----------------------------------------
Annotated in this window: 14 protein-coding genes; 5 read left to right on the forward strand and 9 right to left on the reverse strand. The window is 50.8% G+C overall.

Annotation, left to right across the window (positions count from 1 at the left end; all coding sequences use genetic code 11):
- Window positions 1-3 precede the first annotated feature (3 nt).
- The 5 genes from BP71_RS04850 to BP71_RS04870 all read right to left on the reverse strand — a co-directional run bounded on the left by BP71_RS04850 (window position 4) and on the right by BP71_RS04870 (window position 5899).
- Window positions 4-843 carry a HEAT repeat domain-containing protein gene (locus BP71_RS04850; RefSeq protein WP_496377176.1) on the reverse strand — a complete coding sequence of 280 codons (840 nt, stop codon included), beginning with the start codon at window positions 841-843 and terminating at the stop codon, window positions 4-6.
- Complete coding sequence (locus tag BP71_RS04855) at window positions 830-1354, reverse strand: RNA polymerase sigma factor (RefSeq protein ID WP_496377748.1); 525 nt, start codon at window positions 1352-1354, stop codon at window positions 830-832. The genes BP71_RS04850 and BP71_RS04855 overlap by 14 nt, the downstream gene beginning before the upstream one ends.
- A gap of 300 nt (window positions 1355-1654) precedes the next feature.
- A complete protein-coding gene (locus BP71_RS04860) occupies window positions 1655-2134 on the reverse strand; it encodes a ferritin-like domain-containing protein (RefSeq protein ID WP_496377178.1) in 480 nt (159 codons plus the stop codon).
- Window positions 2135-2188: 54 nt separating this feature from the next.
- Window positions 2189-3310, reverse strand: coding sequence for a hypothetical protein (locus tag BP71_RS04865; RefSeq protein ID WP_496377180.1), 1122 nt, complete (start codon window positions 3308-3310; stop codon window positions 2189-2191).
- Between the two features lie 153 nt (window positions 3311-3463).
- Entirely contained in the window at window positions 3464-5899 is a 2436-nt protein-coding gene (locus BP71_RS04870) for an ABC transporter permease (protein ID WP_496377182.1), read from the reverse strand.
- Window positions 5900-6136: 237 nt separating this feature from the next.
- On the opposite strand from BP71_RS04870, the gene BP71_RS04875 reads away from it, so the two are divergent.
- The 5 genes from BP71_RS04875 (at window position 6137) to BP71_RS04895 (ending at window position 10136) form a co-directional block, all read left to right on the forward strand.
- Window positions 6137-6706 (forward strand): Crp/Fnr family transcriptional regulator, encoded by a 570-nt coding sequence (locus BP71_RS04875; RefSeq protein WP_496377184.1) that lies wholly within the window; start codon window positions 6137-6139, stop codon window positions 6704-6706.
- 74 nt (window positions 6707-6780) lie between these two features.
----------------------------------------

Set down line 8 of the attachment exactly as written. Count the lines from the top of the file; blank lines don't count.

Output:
- A complete protein-coding gene (locus BP71_RS04860) occupies window positions 1655-2134 on the reverse strand; it encodes a ferritin-like domain-containing protein (RefSeq protein ID WP_496377178.1) in 480 nt (159 codons plus the stop codon).